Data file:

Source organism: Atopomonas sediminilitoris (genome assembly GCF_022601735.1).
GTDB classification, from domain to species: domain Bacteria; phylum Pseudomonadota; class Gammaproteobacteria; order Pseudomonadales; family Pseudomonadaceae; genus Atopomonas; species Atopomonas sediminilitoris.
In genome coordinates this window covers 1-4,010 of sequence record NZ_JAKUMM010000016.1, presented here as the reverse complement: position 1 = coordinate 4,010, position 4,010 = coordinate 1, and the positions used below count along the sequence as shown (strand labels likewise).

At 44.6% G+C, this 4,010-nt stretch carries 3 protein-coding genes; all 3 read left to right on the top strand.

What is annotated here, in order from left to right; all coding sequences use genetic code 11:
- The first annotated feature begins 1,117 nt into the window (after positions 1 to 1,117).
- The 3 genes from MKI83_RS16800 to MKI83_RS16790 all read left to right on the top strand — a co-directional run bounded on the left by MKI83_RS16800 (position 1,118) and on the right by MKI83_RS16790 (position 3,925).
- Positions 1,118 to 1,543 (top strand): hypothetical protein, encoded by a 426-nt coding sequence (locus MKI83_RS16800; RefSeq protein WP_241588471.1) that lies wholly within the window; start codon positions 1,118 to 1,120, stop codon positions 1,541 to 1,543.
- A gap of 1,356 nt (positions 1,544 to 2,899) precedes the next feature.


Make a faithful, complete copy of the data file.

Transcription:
Source organism: Atopomonas sediminilitoris (genome assembly GCF_022601735.1).
GTDB classification, from domain to species: domain Bacteria; phylum Pseudomonadota; class Gammaproteobacteria; order Pseudomonadales; family Pseudomonadaceae; genus Atopomonas; species Atopomonas sediminilitoris.
In genome coordinates this window covers 1-4,010 of sequence record NZ_JAKUMM010000016.1, presented here as the reverse complement: position 1 = coordinate 4,010, position 4,010 = coordinate 1, and the positions used below count along the sequence as shown (strand labels likewise).

At 44.6% G+C, this 4,010-nt stretch carries 3 protein-coding genes; all 3 read left to right on the top strand.

What is annotated here, in order from left to right; all coding sequences use genetic code 11:
- The first annotated feature begins 1,117 nt into the window (after positions 1 to 1,117).
- The 3 genes from MKI83_RS16800 to MKI83_RS16790 all read left to right on the top strand — a co-directional run bounded on the left by MKI83_RS16800 (position 1,118) and on the right by MKI83_RS16790 (position 3,925).
- Positions 1,118 to 1,543 (top strand): hypothetical protein, encoded by a 426-nt coding sequence (locus MKI83_RS16800; RefSeq protein WP_241588471.1) that lies wholly within the window; start codon positions 1,118 to 1,120, stop codon positions 1,541 to 1,543.
- A gap of 1,356 nt (positions 1,544 to 2,899) precedes the next feature.